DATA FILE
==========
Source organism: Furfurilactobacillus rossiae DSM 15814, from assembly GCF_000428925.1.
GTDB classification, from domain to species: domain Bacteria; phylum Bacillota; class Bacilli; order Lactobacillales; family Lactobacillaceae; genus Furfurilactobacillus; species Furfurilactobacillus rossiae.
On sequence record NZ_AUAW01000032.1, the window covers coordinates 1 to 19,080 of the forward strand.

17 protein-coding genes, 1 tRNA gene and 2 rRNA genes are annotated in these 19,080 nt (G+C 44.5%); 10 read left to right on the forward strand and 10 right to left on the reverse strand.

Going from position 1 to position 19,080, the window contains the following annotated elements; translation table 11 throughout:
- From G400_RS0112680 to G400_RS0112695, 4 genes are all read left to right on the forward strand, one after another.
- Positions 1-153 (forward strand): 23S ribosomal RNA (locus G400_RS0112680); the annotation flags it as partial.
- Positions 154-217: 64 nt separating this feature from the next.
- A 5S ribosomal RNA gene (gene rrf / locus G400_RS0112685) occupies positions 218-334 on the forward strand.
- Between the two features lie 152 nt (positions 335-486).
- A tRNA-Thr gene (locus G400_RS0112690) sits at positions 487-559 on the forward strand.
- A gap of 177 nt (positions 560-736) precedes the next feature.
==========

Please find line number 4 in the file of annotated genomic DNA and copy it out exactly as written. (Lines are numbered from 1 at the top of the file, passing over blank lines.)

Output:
17 protein-coding genes, 1 tRNA gene and 2 rRNA genes are annotated in these 19,080 nt (G+C 44.5%); 10 read left to right on the forward strand and 10 right to left on the reverse strand.